It's logical for investors to assume that bank stocks won't outperform during 2014 as they have done this year and last, however, there are some catalysts for investors to look forward to.  For starters, the Federal Reserve will conduct its next round of stress tests and capital plan reviews for major U.S. banks in March, after which investors can expect the usual wave of dividend increases and stock buyback announcements.

Another positive development for many banks that may happen during during 2014 is a parallel rise in interest rates, although this may be more likely for 2015.  Long-term interest rates have risen considerably during 2013, as investors anticipated the decision by the Federal Open Market Committee to begin tapering the Federal Reserve's bond purchases.  The market yield on 10-year U.S. Treasury bonds rose by one basis point on Friday to 3.01%.  The yield on the 10-year bond has risen from 1.70% at the end of April.

But the Fed has kept the short-term federal funds rate in a target range of zero to 0.25% since late 2008, which continues to pressure banks' net interest margins.  The FOMC has repeatedly said it is unlikely to raise the federal funds rate until the U.S. unemployment rate falls below 6.5%.  The unemployment rate improved to 7.0% in November from 7.3% in October.  And the FOMC may wait considerably longer to raise the federal funds rate.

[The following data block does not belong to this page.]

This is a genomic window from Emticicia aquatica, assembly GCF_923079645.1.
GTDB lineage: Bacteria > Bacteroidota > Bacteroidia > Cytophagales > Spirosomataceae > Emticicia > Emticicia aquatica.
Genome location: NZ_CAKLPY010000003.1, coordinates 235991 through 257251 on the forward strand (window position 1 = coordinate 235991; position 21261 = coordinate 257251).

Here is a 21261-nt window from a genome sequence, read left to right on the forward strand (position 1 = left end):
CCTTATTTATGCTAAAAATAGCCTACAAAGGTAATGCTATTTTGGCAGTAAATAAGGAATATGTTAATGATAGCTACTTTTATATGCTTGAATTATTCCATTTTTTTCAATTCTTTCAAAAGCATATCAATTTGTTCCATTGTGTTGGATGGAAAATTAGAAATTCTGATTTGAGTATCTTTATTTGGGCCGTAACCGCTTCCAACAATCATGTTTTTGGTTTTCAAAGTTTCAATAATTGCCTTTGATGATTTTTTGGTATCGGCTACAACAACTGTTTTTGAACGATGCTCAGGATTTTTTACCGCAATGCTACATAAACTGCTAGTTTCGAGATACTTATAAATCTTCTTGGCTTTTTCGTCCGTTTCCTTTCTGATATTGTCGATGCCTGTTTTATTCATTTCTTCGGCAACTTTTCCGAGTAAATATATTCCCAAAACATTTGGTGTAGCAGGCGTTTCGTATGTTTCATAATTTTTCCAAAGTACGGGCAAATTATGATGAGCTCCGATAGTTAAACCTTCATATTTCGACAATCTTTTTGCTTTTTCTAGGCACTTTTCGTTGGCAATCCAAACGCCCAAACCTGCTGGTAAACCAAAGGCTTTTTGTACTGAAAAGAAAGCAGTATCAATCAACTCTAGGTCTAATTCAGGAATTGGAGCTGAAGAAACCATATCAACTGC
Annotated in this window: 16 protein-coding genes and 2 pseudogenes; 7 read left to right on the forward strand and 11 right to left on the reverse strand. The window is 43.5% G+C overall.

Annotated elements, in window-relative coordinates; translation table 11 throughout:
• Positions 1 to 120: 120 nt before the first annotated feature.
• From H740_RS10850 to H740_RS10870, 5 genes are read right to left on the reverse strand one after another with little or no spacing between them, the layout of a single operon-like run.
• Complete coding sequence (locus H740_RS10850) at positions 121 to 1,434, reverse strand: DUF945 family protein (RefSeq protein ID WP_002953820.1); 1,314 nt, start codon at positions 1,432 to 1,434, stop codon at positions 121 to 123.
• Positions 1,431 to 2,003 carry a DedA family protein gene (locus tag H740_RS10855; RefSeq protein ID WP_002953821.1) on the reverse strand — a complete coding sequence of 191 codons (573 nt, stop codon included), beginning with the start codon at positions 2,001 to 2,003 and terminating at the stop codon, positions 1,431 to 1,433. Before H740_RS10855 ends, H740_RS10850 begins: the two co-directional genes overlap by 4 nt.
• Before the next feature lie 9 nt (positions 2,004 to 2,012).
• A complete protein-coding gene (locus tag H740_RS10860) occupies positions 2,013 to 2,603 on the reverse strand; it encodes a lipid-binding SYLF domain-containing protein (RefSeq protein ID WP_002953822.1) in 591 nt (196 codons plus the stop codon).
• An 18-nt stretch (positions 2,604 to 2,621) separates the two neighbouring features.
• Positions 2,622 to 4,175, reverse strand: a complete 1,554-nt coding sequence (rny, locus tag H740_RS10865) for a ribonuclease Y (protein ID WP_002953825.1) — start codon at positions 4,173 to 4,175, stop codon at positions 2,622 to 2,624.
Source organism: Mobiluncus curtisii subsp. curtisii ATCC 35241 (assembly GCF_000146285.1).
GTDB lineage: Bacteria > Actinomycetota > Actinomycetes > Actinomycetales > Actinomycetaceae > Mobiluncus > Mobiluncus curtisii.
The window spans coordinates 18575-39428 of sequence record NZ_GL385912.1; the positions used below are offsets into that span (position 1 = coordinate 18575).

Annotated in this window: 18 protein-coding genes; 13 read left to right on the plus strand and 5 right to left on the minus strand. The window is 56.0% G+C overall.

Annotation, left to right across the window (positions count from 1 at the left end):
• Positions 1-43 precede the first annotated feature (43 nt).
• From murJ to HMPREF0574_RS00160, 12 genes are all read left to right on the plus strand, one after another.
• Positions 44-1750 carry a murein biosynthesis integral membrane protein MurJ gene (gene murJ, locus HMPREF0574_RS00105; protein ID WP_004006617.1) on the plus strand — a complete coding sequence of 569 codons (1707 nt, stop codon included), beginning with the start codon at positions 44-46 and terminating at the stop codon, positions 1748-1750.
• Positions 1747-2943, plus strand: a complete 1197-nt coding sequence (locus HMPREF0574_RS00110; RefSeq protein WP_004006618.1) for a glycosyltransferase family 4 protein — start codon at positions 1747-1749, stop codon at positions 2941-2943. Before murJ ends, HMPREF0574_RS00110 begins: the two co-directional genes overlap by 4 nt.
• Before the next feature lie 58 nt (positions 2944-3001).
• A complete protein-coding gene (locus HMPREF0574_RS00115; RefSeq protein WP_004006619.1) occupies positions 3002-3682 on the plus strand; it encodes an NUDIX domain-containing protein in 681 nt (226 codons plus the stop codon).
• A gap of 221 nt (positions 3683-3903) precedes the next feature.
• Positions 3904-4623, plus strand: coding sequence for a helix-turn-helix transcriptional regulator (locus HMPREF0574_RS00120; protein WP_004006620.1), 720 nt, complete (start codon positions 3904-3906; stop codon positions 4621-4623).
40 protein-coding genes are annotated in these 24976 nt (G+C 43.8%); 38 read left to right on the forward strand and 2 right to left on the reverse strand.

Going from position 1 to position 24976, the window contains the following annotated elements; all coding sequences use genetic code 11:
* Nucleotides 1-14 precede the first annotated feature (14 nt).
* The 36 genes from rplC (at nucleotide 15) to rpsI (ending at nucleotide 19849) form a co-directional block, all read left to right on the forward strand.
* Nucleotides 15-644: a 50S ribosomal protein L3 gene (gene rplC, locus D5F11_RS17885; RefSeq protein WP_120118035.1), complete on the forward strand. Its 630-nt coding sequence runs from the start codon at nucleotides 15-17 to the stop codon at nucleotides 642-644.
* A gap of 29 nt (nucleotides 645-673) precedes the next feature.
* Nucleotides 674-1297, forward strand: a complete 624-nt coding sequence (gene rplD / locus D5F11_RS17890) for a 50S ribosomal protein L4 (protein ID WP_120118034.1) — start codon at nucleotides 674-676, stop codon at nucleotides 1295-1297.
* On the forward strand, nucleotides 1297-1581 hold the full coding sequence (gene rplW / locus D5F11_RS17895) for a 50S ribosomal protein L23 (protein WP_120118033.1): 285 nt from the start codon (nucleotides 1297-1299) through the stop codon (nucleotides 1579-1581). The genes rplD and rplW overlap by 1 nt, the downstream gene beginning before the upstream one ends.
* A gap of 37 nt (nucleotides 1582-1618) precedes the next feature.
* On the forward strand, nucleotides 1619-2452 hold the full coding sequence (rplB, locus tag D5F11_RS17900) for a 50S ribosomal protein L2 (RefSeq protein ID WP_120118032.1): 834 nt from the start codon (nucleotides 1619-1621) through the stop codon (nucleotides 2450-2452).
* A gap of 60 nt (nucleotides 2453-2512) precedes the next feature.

In its third-quarter 10-Q filing, PNC said the effect of a gradual 1.00% parallel rise interest rates over a 12-month period would be to increase its net interest income by 2.1% in the first year, but by a much more significant 7.1% the following year.  And once the Fed starts moving, the federal funds rate could rise much faster than that.

Jefferies analyst Ken Usdin rates PNC a "buy," with a price target of $84.00, based on a multiple of 12.5 to his 2014 EPS estimate of $7.15.  After meetings with PNC management, the analyst in a note late in November wrote "we continue to like progress on several fronts: 1) loan growth share gains, 2) fee [growth opportunities]; 3) underlying cost control; 4) capital return positioning."

The following chart shows the performance of PNC's stock this year against the KBW Bank Index and the S&P 500:

PNC Chart data by YCharts

Interested in more on PNC Financial Services Group? See TheStreet Ratings' report card for this stock.

-- Written by Philip van Doorn in Jupiter, Fla.



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Philip W. van Doorn is a member of TheStreet's banking and finance team, commenting on industry and regulatory trends. He previously served as the senior analyst for TheStreet.com Ratings, responsible for assigning financial strength ratings to banks and savings and loan institutions. Mr. van Doorn previously served as a loan operations officer at Riverside National Bank in Fort Pierce, Fla., and as a credit analyst at the Federal Home Loan Bank of New York, where he monitored banks in New York, New Jersey and Puerto Rico. Mr. van Doorn has additional experience in the mutual fund and computer software industries. He holds a bachelor of science in business administration from Long Island University.